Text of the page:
* Amorites – The term Amorites is used in the Bible to refer to certain highland mountaineers who inhabited the land of Canaan, described in Genesis as descendants of Canaan, the son of Ham (Gen. 10:16). They are described as a powerful people of great stature “like the height of the cedars” (Amos 2:9) who had occupied the land east and west of the Jordan. The height and strength mentioned in Amos 2:9 has led some Christian scholars, including Orville J. Nave, who wrote the Nave’s Topical Bible, to refer to the Amorites as “giants”.
In Deuteronomy, the Amorite king, Og, was described as the last “of the remnant of the Rephaim” (Deut 3:11). The terms Amorite and Canaanite seem to be used more or less interchangeably, Canaan being more general and Amorite a specific component among the Canaanites who inhabited the land.
* I go into more detail regarding giants HERE and HERE.
- Is there a connection between giants and demons?
* This is certainly not a topic where you will find scholarly agreement. However, there is an argument that demons are the disembodied souls of giants/nephilim.
* From WalkingChristian.com: Psalm 88:10 “Do you show your wonders to the dead? Do their spirits rise up and praise you?” What’s that you says? You didn’t see anything about the disembodied souls of a race of human angel hybrids in that verse? Well it is right there, we just need to put our Hebrew glasses on to find it. Let’s look again. Ta’aseh (Will you preform) pele (wonders) halam methim (for the dead) rephaim (will the spirits) yakumu (rise) yovducha (and praise) selah (You? Selah.)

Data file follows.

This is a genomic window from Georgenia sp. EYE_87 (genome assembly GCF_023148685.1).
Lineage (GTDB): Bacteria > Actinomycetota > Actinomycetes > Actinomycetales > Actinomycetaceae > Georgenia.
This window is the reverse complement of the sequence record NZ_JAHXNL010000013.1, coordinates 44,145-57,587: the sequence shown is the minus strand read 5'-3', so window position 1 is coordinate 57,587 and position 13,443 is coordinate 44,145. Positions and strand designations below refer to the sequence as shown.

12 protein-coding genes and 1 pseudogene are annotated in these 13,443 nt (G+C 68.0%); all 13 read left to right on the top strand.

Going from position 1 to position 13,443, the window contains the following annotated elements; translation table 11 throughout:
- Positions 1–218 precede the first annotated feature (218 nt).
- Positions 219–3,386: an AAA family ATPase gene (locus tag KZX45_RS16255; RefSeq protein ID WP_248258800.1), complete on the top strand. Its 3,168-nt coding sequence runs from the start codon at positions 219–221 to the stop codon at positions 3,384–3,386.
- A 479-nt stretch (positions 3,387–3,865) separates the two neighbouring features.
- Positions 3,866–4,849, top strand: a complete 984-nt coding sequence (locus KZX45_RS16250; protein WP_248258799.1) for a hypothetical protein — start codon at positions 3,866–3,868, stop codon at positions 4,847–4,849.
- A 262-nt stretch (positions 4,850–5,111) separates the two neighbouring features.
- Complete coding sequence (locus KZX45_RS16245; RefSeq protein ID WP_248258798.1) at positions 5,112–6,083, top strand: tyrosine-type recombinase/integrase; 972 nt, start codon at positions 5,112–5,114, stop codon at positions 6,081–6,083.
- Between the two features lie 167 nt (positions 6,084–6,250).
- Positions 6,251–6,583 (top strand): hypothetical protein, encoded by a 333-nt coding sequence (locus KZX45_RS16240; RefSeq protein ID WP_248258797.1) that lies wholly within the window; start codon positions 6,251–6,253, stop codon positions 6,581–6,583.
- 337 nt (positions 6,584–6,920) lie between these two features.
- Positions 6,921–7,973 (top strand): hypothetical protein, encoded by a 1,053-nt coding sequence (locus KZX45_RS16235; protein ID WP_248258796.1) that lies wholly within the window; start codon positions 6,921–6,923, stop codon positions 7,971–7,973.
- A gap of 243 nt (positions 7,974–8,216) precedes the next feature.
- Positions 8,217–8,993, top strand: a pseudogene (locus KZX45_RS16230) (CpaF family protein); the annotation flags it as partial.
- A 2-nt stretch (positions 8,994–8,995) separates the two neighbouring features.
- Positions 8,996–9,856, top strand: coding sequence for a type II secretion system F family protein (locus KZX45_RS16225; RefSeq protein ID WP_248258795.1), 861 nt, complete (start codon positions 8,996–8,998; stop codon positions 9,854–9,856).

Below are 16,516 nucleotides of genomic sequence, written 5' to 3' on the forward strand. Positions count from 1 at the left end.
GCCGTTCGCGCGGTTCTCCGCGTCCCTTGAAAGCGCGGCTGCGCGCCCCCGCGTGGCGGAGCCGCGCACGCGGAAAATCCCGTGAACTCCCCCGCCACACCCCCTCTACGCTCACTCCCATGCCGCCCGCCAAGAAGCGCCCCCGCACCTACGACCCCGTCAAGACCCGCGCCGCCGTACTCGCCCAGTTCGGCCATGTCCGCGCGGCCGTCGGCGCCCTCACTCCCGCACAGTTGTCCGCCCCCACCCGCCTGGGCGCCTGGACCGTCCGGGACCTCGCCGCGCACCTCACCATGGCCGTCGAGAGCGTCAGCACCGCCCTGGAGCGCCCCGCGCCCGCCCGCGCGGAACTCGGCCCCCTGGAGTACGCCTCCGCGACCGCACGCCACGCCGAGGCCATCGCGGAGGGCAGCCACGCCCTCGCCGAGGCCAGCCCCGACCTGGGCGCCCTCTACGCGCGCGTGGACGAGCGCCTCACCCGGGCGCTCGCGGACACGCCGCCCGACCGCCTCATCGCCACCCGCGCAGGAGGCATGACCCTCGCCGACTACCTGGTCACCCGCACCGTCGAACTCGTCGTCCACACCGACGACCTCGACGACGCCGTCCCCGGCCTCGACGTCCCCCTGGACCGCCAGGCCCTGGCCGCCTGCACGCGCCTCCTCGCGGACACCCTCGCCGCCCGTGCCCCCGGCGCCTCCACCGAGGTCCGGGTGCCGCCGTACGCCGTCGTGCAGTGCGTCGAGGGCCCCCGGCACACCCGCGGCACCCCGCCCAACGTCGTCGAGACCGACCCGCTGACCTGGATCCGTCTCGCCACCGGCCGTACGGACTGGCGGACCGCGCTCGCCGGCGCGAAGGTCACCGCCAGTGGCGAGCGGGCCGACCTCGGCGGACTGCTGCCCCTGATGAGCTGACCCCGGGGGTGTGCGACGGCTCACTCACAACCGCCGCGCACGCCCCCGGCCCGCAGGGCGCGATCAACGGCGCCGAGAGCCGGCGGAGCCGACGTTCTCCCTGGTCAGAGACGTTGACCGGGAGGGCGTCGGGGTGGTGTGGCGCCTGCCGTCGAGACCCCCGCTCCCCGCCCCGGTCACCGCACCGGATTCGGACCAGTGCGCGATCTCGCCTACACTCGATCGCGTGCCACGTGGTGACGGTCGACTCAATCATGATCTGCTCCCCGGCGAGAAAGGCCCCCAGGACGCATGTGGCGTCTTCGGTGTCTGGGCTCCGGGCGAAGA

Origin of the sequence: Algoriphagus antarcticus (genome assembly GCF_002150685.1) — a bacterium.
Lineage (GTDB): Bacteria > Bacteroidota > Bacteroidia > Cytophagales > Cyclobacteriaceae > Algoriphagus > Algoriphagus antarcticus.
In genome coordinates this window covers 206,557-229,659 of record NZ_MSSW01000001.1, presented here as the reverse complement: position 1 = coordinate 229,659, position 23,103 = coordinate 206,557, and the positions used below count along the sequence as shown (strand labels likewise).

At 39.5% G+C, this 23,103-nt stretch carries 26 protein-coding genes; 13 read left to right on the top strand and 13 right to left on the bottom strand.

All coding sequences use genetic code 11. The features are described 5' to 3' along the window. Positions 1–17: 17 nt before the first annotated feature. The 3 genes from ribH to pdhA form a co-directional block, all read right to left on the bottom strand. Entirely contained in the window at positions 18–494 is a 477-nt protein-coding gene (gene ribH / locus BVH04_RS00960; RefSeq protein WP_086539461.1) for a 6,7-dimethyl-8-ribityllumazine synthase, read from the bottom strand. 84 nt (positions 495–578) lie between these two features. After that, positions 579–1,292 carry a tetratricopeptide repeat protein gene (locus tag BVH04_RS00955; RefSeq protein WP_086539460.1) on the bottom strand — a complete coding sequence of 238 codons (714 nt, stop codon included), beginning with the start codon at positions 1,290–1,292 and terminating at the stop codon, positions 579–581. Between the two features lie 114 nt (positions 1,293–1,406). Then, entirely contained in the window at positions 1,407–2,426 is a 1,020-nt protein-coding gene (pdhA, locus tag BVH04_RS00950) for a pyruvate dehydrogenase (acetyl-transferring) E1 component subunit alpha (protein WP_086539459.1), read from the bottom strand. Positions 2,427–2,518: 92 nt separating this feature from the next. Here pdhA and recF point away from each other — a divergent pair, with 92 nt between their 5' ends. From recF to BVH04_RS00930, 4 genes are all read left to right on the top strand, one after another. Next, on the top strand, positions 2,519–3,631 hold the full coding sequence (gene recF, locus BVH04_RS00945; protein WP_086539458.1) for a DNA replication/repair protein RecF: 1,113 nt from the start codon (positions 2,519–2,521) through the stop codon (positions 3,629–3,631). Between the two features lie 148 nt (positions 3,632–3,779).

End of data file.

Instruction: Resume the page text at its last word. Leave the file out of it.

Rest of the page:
* Continuing from the article: That’s right the word translated in Psalm 88 as “spirits” is the Hebrew word Rephaim. Now in Biblical Hebrew the normal word for a dead person is methim, this is the word you’d use for great grandma or Moses or Abraham Lincoln or anyone else who has passed on. But, then in several passages where it’s clear we’re talking about beings in the spiritual world, the word Rephaim is used instead. And this just one example of several uses of the word others include Isa 26:14 says “They are dead (methim), they will not live; they are shades (rephaim), they will not arise.” In Job 26:5–6 we find out that the Rephaim are in the underworld.
* Isaiah 14:9 says that the underworld is waiting for someone to die and the Rephaim are described there as “all those who were leaders in the world; it makes them rise from their thrones” The same word for leaders in this passage literally means “goats” and it’s used to describe Gog and Magog (Ezek 39:18) who were both Rephaim.
* I encourage a thorough reading of the article. Make up your own mind, of course, but it presents a lot of text-based arguments. It also points out that the traditional view of where demons come from is not without its text-based issues, too.